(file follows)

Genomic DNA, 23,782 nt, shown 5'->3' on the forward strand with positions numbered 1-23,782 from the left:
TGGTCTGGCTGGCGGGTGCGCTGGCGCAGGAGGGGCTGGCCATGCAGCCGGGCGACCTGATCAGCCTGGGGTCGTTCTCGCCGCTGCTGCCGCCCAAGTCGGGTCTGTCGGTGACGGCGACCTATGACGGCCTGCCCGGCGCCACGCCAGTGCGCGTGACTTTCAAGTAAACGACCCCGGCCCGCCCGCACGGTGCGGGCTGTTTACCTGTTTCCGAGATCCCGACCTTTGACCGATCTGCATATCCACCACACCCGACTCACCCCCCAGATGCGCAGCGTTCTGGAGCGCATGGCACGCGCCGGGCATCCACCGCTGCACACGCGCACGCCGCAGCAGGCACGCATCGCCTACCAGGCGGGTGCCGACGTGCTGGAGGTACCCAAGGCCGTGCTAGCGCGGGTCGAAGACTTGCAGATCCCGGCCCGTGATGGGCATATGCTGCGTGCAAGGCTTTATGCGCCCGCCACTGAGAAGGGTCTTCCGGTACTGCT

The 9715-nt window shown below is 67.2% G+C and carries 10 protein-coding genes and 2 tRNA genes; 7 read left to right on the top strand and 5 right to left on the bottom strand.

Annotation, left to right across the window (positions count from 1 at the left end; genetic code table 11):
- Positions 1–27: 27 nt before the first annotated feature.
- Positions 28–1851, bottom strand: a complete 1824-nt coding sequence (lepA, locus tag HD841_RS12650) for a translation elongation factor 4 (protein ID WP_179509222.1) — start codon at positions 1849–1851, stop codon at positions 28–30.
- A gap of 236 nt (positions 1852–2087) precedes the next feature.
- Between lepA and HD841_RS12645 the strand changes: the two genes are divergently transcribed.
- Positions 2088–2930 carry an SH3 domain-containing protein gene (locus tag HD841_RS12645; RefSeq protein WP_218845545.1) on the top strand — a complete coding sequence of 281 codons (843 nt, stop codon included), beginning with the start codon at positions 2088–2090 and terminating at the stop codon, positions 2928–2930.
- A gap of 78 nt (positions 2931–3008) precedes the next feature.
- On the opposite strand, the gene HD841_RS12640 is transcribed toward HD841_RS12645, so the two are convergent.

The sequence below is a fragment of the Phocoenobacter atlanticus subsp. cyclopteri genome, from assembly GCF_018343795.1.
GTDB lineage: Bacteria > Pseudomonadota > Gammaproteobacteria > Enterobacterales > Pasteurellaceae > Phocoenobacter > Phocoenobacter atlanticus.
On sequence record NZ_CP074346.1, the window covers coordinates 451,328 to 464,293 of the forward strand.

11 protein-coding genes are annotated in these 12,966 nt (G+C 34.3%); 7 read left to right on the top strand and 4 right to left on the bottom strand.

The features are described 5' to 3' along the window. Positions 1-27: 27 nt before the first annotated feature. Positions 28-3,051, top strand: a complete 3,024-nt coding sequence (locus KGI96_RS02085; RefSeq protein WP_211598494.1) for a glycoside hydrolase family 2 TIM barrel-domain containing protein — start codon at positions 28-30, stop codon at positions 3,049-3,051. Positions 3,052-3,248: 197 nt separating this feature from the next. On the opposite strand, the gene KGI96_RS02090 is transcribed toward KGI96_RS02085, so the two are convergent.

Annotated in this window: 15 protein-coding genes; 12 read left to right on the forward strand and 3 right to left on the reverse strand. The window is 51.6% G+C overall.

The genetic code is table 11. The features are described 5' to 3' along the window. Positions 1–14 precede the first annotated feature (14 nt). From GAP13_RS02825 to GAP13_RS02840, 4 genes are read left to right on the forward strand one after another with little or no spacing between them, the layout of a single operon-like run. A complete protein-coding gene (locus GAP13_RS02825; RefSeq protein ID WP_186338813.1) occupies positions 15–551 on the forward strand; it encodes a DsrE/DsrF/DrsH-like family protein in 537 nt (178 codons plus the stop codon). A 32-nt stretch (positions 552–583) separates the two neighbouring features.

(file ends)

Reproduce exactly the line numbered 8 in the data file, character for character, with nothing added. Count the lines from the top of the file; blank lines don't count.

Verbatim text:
- Between lepA and HD841_RS12645 the strand changes: the two genes are divergently transcribed.